Ed Bouchette, the Dean of the Steelers press corps., has observed that lever to the success of 3-4 zone blitz can be found in the nose tackle’s knees. History proves his point.
The 1998 and 1999 Steelers started both seasons off playing dominant defense despite the absence of studs like Rod Woodson, Greg Lloyd, Kevin Greene, Chad Brown and, in 1999, Carnell Lake.
The operative phrase is "started both seasons." In both campaigns the defense fell apart late in the season and in both years the defense's decline can be traced directly to the deterioration of Joel Steed’s knees. (Steed in fact retired after '99.)
Since 2001 the Pittsburgh Steelers have consistently posted one of the NFL’s best defenses. Big Snack Casey Hampton was drafted by the Steelers in 2001. Those two events are not coincidental.
As a rookie Hampton who only needed 5 weeks to beat out incumbent starter Kendrick Clancy.
Neither the Steelers nor Hampton have looked back since. Casey Hampton has quite simply anchored some of the best defenses in Steelers history.
Trying to measure the impact of nose tackles in the 3-4 is kind of like trying to measure the influence of B2B marketing in corporate revenue streams – you know you need a good nose tackle, but its hard to put a number on his performance:
- 3-4 nose tackle’s don’t pull down eye popping statistics
- They rarely make the ESPN highlight reels
- Quarterbacks are seldom said to “fear” nose tackles
Casey Hampton has never had as many as three sacks in a season, never had a tackle total above 45. But he’s been one of the best 3-4 nose tackles in the business during his time in the NFL, and this video (available 3/3/13) show just how poor of a guide statistics can be at times:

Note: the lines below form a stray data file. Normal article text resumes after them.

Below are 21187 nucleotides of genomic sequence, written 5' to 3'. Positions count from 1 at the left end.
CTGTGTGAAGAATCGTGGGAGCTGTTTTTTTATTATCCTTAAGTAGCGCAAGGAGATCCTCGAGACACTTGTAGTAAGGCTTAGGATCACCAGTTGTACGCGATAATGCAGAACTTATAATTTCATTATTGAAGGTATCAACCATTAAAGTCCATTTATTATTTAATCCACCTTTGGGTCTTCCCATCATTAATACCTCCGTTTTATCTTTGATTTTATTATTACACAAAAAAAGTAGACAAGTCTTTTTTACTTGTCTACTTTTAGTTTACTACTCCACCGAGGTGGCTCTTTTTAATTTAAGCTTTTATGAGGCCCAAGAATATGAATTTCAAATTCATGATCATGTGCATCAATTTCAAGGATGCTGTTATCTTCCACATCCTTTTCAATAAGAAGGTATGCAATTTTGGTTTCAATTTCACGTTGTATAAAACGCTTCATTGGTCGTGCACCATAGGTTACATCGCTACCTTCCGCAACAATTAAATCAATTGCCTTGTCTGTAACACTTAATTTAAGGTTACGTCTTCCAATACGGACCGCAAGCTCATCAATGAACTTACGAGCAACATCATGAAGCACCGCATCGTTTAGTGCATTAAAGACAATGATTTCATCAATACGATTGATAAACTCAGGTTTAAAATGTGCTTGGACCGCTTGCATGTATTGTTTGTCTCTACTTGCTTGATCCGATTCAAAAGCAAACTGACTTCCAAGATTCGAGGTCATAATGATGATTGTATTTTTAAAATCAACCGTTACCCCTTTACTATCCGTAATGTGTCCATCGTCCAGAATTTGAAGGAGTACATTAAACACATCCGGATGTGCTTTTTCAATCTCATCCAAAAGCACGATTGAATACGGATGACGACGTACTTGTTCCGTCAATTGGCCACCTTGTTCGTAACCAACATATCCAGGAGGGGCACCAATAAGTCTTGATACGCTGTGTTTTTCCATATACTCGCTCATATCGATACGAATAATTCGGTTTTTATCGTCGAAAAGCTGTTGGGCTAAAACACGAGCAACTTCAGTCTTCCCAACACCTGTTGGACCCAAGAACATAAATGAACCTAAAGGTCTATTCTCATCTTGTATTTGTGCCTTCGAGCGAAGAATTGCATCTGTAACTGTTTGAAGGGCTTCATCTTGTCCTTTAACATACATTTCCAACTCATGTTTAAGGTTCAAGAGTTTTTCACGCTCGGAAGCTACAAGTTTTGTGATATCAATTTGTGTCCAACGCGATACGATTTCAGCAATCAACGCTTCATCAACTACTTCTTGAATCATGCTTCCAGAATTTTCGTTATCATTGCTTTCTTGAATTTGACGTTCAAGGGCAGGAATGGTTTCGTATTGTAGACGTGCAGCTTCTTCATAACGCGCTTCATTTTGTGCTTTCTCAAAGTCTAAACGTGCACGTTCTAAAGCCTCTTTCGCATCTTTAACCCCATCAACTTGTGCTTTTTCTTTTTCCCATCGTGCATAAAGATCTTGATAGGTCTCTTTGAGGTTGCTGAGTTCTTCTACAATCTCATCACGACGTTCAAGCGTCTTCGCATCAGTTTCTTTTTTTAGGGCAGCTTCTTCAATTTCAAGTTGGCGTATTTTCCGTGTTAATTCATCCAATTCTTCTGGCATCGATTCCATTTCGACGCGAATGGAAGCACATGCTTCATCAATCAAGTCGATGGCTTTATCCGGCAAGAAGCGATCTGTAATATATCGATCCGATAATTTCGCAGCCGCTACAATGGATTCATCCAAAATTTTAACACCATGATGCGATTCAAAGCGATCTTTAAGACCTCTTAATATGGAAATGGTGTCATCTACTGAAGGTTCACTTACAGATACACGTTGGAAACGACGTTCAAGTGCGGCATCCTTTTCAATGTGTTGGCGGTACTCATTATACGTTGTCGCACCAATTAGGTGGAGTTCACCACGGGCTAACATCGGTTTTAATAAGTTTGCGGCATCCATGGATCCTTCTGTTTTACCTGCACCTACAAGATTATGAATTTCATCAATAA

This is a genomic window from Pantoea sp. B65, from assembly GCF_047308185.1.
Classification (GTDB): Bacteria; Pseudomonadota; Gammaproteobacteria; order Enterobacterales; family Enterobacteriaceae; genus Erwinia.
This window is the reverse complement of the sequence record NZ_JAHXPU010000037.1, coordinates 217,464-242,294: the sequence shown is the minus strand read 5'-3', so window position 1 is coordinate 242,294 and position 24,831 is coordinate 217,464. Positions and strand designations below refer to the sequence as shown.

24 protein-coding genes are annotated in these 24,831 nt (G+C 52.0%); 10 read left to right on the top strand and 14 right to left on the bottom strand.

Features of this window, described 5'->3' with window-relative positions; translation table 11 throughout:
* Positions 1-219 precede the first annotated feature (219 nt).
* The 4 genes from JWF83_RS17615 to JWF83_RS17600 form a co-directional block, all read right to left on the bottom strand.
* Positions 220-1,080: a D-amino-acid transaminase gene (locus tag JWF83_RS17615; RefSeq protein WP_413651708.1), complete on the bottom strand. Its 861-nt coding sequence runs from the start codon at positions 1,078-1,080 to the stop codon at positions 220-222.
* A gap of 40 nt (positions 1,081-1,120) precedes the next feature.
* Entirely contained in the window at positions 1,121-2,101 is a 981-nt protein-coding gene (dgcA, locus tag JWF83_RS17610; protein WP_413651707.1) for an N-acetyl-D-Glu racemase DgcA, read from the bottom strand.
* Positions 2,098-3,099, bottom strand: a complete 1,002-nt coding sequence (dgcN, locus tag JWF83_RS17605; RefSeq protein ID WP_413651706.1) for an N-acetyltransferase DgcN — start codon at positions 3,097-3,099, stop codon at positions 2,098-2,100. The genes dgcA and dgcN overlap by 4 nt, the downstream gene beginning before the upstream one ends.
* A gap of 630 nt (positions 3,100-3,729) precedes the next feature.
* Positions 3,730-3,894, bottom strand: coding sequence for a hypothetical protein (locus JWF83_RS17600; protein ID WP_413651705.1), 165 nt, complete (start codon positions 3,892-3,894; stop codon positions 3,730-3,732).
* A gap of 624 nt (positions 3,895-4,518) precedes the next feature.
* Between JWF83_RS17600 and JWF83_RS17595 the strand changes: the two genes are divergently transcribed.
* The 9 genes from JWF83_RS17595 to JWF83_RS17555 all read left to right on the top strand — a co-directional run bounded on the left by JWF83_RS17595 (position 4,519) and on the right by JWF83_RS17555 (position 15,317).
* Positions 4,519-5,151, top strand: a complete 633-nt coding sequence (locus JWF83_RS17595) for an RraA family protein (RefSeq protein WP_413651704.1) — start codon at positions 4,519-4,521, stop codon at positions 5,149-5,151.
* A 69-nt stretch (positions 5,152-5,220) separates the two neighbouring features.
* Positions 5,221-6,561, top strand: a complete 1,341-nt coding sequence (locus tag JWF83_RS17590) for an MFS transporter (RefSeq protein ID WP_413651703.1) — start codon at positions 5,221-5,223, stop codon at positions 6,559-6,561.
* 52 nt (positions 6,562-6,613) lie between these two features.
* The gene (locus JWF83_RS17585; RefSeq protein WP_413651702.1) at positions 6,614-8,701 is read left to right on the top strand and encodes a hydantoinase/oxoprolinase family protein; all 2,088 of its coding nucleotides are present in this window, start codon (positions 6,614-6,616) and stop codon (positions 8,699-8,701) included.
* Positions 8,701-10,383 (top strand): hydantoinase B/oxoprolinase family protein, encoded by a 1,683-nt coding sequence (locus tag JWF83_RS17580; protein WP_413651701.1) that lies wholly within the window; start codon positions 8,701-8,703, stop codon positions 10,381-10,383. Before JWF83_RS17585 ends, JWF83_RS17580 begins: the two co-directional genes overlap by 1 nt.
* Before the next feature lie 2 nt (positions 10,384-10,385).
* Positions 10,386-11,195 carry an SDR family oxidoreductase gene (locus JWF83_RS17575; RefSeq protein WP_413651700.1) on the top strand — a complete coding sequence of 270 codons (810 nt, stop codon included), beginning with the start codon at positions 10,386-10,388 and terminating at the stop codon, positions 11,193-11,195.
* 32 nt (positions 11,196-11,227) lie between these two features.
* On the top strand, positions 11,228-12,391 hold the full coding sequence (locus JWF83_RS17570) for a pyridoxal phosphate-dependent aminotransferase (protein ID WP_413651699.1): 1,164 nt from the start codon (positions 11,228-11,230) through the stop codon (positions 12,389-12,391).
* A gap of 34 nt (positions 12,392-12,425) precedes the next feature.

When the Steelers have needed him, Casey Hampton has stepped up, and perhaps no bigger moment reveals that than his sack of Matt Hasselbeck in Super Bowl XL, which not coincidentally was the first play on the video.
Can the Steelers Keep Casey?
Casey Hampton has started for 12 straight years with the Steelers, an impressive run by any measure.
Alas, all things come to an end. The quality of the Steelers run defense began to slip in 2011 and Hampton was injured in the Teebowing the Steelers suffered vs. Denver in the playoffs.
Many fans thought that Hampton was done, and he only returned for his 12th season after agreeing to a pay cut. Casey Hampton clearly showed by the end of the 2012 season that he has something left and he’s a free agent.
The Steelers will most certainly allow Hampton to test the free agent waters where he’s likely to get an offer, and he’ll likely play his final football in colors other than Black and Gold.
That will be sad, but it will be an unfortunate necessity – knowing when to let go of aged veterans is just as important to a team’s development as is evaluating youth. And unlike the situation the Steelers face with James Harrison and Jason Worilds, Steve McLendon is ready to step up.
- Its time for the Steelers to set Hampton free.